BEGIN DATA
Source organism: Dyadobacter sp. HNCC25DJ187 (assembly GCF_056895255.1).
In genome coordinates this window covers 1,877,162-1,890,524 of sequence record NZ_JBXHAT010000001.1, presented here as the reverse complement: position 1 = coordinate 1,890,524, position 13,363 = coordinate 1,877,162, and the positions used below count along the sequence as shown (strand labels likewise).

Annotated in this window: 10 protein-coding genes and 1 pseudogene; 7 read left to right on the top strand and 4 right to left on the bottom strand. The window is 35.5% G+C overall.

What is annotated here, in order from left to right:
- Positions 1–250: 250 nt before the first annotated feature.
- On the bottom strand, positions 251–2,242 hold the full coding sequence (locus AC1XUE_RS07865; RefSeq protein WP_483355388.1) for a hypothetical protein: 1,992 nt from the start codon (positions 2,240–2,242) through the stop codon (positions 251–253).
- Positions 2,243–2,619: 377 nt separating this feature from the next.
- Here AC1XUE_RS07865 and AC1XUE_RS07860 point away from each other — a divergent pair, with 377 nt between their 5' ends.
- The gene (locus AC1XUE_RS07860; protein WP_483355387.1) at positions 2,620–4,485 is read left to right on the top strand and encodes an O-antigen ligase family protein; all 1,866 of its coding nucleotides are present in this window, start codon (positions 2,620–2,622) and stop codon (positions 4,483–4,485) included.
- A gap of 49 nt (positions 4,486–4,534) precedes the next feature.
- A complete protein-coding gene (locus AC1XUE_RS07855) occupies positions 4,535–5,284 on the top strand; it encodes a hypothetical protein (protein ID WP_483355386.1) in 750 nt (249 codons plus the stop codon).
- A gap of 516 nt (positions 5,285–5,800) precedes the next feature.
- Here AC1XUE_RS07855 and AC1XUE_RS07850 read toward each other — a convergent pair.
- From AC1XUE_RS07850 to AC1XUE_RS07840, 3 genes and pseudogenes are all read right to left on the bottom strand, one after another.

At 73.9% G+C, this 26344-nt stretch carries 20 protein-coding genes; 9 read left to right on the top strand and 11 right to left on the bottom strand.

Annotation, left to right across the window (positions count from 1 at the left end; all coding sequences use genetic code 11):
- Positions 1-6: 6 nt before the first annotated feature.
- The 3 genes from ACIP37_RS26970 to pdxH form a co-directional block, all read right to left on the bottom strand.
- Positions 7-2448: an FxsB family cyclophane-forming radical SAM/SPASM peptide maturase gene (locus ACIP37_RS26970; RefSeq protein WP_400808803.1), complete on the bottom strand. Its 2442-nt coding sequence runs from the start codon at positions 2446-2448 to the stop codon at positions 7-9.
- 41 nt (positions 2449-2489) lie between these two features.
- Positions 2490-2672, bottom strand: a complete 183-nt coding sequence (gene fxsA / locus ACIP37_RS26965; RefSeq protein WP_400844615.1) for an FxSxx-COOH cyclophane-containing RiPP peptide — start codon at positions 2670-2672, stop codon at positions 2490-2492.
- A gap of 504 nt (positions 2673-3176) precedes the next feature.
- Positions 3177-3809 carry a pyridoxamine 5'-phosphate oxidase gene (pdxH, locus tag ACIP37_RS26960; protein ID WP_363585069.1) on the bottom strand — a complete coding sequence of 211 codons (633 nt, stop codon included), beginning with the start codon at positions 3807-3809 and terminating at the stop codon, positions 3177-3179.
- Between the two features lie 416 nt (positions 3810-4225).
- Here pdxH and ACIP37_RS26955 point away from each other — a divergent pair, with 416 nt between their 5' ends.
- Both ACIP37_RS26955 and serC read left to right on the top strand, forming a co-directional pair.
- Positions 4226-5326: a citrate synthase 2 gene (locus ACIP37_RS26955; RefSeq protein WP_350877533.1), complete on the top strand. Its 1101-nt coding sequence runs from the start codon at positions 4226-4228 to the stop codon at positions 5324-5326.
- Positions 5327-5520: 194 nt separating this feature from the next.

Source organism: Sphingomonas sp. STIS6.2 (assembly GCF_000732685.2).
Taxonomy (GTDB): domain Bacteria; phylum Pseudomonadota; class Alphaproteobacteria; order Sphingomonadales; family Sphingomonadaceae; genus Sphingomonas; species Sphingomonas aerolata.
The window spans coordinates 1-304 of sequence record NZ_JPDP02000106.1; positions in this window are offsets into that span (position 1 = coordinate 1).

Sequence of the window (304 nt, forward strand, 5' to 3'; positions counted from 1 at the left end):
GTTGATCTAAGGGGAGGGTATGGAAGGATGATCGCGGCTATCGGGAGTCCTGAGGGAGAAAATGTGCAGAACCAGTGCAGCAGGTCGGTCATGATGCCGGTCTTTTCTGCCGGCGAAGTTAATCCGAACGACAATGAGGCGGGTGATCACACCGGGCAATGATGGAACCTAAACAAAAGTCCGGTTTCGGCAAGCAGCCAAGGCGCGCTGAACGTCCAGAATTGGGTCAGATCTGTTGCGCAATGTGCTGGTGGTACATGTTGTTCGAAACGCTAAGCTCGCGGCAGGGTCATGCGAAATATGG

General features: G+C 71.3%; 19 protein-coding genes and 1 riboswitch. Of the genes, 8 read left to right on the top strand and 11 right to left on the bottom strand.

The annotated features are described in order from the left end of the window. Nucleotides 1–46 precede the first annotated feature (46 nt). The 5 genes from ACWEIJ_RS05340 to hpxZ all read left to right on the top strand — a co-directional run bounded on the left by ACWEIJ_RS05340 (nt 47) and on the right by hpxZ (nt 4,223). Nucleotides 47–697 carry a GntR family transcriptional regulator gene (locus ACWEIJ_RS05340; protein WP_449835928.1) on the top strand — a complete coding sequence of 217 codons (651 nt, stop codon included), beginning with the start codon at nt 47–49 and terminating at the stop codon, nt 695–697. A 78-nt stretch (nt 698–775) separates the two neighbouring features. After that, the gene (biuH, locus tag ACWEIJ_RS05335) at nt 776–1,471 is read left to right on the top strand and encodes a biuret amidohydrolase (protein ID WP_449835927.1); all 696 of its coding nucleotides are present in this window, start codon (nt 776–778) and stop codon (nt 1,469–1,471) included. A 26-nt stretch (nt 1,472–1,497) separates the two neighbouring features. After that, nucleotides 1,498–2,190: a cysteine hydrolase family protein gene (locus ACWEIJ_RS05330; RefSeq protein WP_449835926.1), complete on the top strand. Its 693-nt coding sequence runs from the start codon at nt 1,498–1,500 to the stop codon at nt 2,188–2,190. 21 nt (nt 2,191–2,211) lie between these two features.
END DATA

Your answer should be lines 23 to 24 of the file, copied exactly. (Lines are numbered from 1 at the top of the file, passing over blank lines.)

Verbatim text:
- Positions 3177-3809 carry a pyridoxamine 5'-phosphate oxidase gene (pdxH, locus tag ACIP37_RS26960; protein ID WP_363585069.1) on the bottom strand — a complete coding sequence of 211 codons (633 nt, stop codon included), beginning with the start codon at positions 3807-3809 and terminating at the stop codon, positions 3177-3179.
- Between the two features lie 416 nt (positions 3810-4225).